Since ΔPE = ΔKE, you can find the final velocity for work done against inertia moving a given displacement:

mgy = mvf2/2 − mvi2/2

Divide by m and multiply by 2:

2gy = vf2 − vi2

Rearrange and take the square root:

vf = √(2gy + vi2)

This is the same equation for the velocity of an object projected downward.

When an object is simply dropped, vi = 0 and the equation becomes:

vf = √(2gy)

## Work when object projected upward

The work by gravity against inertia when an object is projected upward only occurs when the object starts falling downward. On the way up, you are doing work against gravity.

(See Work Against Gravity and Inertia by an External Force for more information.)

The work done depends on whether you measure the work from the peak or maximum displacement or from the starting point where the object was released.

### Work measured from maximum displacement

When an object is projected upward at some initial velocity, it will reach a maximum displacement before falling downward and doing work against inertia.

Note: The initial velocity is the velocity at which the object is released after being accelerated from zero velocity. Initial velocity does not occur instantaneously.

The equation for the maximum displacement is:

ym = −vi2/2g

where ym is the maximum displacement from the starting point in meters (m) or feet (ft)

Note: According to our convention for directions, displacements above the starting point are negative and thus ym < 0. Also, upward velocities are negative and thus vi < 0.

Work measured from the maximum displacement is simply work done by a falling object:

W = mgy

### Work measured from starting point

When you project an object upward, you are doing work against gravity as a result of your initial velocity. Once the object starts falling downward, you can begin to measure the work gravity does to overcome inertia.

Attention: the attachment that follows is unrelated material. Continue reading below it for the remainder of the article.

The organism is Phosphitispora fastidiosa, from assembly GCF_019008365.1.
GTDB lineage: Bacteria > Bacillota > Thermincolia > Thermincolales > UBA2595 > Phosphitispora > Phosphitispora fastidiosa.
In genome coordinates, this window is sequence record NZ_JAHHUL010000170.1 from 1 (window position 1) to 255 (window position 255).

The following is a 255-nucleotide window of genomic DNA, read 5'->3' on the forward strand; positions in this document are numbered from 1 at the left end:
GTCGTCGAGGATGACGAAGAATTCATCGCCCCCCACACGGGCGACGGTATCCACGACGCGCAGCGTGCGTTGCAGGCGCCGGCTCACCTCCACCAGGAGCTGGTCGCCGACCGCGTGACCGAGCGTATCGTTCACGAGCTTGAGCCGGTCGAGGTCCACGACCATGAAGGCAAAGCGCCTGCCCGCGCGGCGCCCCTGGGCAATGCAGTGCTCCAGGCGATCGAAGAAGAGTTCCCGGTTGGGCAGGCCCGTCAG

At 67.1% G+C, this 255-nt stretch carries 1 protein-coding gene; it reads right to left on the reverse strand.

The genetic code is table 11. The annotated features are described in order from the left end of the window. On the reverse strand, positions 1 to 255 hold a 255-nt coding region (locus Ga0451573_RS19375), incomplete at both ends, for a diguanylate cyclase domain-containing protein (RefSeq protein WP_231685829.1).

#### Above starting point

While the object is moving downward above the starting point, the work done by gravity with respect to the starting point is negative:

W = −mgy

Since the direction of y is in the opposite direction of gravity, it is a negative number, according to our convention for directions.

You can also see that ΔPE is negative, since hf > hi.

Likewise, ΔKE is negative, since vf2 < vi2.

#### Below starting point

As the object travels below the starting point, the work done by gravity is the same as if the object had been projected downward at a positive value of the initial velocity.

## Summary

The product of the force of gravity and the displacement moved is the work done by gravity against inertia. Work is also the change in the potential energy or the change in the kinetic energy of the object.

Equating the change in energies allows you to calculate the final velocity of the object after it moves a given displacement.

When the object is projected upward, the work above the starting point is negative and equals zero when the object returns to the starting point. Afterwards, it follows the standard equations.

Be conscientious

## Resources and references

Author's Credentials

### Websites

Work by gravity by Sunil Kumar Singh - Connexions

Gravity and Inertia in Running - Locomotion and Biology paper (PDF)

Gravity Resources